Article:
The van arrived with goodness how many pots of petunias (a van full) which we had to unload as quickly as possible because the street is narrow and the van was blocking the street. So it was all hands on deck to get them inside. In the hall, in the dining room, on the stairs, there were flowers everywhere!
 My son spent a pleasant evening potting them

They proudly show off the grubs that were in the old compost. 'Look mummy, I'm not afraid!' and mummy shrieking in horror!

The result is spectacular! 


So what happened this week? My new washing machine arrived that I ordered online. I did not take a photo because we all know what a washing machine looks like. But I am really pleased with it. It is a front loader (I had a top loader before), and hubby has installed it in the bathroom, as is the custom here in Spain.

My mum celebrated her 95th birthday yesterday at my sister's in Marbella. Sunday she will come to stay with me for 10 days and then we will have another celebration. Here she is on her birthday.

So I'm looking forward to having mum.

That was all for this Friday. Of course I have some funnies, they are at the end.

Have a lovely weekend, and a good week ahead. 
Don't forget to visit Annie who hosts this Friday Smiles, and then you might also want to visit Virginia, who's blog is called Rocking Your Week Friday.

Bye for now,
Lisca








Tuesday, 4 June 2019

A Postcard A Day - Tuesday 4 June 2019 - T for postcrossing, blooms and ice cream

 Hello lovely girls,

Here we are again on Tuesday, ready to join the T-Party hosted by Elisabeth and Bleubeard. All we need is a beverage somewhere in our blog.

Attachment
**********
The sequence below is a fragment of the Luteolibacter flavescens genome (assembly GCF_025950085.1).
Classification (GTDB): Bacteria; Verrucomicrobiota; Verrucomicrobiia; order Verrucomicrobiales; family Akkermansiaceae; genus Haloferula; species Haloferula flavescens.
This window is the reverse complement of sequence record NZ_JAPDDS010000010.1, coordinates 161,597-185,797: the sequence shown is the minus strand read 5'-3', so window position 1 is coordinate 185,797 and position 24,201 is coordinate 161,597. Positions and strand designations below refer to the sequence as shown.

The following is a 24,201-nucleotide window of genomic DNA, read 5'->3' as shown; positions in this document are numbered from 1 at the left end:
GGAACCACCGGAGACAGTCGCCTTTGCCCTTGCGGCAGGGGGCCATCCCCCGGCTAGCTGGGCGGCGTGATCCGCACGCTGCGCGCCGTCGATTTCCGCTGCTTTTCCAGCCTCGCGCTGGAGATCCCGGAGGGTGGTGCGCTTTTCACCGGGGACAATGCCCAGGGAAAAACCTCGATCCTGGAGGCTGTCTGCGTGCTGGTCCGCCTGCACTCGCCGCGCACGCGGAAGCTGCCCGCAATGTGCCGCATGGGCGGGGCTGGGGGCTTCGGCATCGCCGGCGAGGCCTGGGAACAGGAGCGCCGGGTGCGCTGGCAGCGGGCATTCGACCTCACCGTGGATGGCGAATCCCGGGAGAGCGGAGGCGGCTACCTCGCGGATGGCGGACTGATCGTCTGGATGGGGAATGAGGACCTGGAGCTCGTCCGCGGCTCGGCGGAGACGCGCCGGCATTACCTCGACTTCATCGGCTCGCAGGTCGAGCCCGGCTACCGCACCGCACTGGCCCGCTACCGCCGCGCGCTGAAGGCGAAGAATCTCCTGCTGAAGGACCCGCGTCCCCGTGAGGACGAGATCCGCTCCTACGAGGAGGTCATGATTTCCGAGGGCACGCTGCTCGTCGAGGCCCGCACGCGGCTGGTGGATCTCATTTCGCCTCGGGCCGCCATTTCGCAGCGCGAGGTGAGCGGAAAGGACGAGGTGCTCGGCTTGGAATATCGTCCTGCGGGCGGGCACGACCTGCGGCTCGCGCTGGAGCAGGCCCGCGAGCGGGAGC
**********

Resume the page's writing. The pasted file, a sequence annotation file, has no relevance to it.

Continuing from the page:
I have a beverage, but first, let me show you my postcards. The first one is very special. It is a postcard of the Postcrossing meeting in Macleay Island, Queensland, Australia. Postcrossing (sending postcards to people all over the world) is done by 765765 people in 215 countries in the world. It is an online community, but sometimes it is nice to meet up. Local groups organise the meet-ups and this one was organized by Bridget Larsen, an online friend of mine who lives in Australia. I know Bridget through crafting blogs like WOYWW. 
She thought of me and sent me this card. It is signed by the people that attended the meeting and of course it has a beautiful stamp. 
 Thanks Bridget, for the lovely card and stamp. Your island looks idyllic. 

The next card comes from Germany. It was sent to me by Gisa, who has graduated in Social Work but is working as an au-pair this summer. 
The card is a quote by Hermann Scherer, who is a motivational speaker and runs seminars and lectures all over the world.

Substitute every heart with the letter E, you get: Lieben ist ein Verb! Und die Liebe ist das Ergebnis des Liebens des Tuns. This translates into something like:
To love is a verb! And love is the result of the love of doing.
The stamp is great. A little bit of history there. It features the cathedral of Worms and celebrates its 1000 year anniversary. Wikipedia writes about Worms: Is situated on the Upper Rhine about 60 kilometres (40 miles) south-southwest of Frankfurt-am-Main. It had approximately 82,000 inhabitants as of 2015.